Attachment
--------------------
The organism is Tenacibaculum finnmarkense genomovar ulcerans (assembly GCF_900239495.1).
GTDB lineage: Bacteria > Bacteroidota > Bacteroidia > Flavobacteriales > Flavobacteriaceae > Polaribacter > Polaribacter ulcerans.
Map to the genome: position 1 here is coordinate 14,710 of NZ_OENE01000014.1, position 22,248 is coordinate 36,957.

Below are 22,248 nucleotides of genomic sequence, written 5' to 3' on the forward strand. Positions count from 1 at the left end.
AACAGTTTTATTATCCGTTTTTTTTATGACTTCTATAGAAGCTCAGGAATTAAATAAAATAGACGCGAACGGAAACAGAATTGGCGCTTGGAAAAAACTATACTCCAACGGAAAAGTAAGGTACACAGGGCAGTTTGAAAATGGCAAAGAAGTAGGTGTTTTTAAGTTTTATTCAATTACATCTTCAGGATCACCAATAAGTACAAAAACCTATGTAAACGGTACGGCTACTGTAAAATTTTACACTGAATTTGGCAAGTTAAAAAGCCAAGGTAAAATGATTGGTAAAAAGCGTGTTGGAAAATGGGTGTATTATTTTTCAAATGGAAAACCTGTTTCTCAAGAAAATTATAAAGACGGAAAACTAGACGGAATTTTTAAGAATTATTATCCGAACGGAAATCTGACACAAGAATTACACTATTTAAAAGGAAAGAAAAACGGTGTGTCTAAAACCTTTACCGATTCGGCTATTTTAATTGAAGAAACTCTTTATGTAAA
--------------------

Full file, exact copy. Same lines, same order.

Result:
The organism is Tenacibaculum finnmarkense genomovar ulcerans (assembly GCF_900239495.1).
GTDB lineage: Bacteria > Bacteroidota > Bacteroidia > Flavobacteriales > Flavobacteriaceae > Polaribacter > Polaribacter ulcerans.
Map to the genome: position 1 here is coordinate 14,710 of NZ_OENE01000014.1, position 22,248 is coordinate 36,957.

Below are 22,248 nucleotides of genomic sequence, written 5' to 3' on the forward strand. Positions count from 1 at the left end.
AACAGTTTTATTATCCGTTTTTTTTATGACTTCTATAGAAGCTCAGGAATTAAATAAAATAGACGCGAACGGAAACAGAATTGGCGCTTGGAAAAAACTATACTCCAACGGAAAAGTAAGGTACACAGGGCAGTTTGAAAATGGCAAAGAAGTAGGTGTTTTTAAGTTTTATTCAATTACATCTTCAGGATCACCAATAAGTACAAAAACCTATGTAAACGGTACGGCTACTGTAAAATTTTACACTGAATTTGGCAAGTTAAAAAGCCAAGGTAAAATGATTGGTAAAAAGCGTGTTGGAAAATGGGTGTATTATTTTTCAAATGGAAAACCTGTTTCTCAAGAAAATTATAAAGACGGAAAACTAGACGGAATTTTTAAGAATTATTATCCGAACGGAAATCTGACACAAGAATTACACTATTTAAAAGGAAAGAAAAACGGTGTGTCTAAAACCTTTACCGATTCGGCTATTTTAATTGAAGAAACTCTTTATGTAAA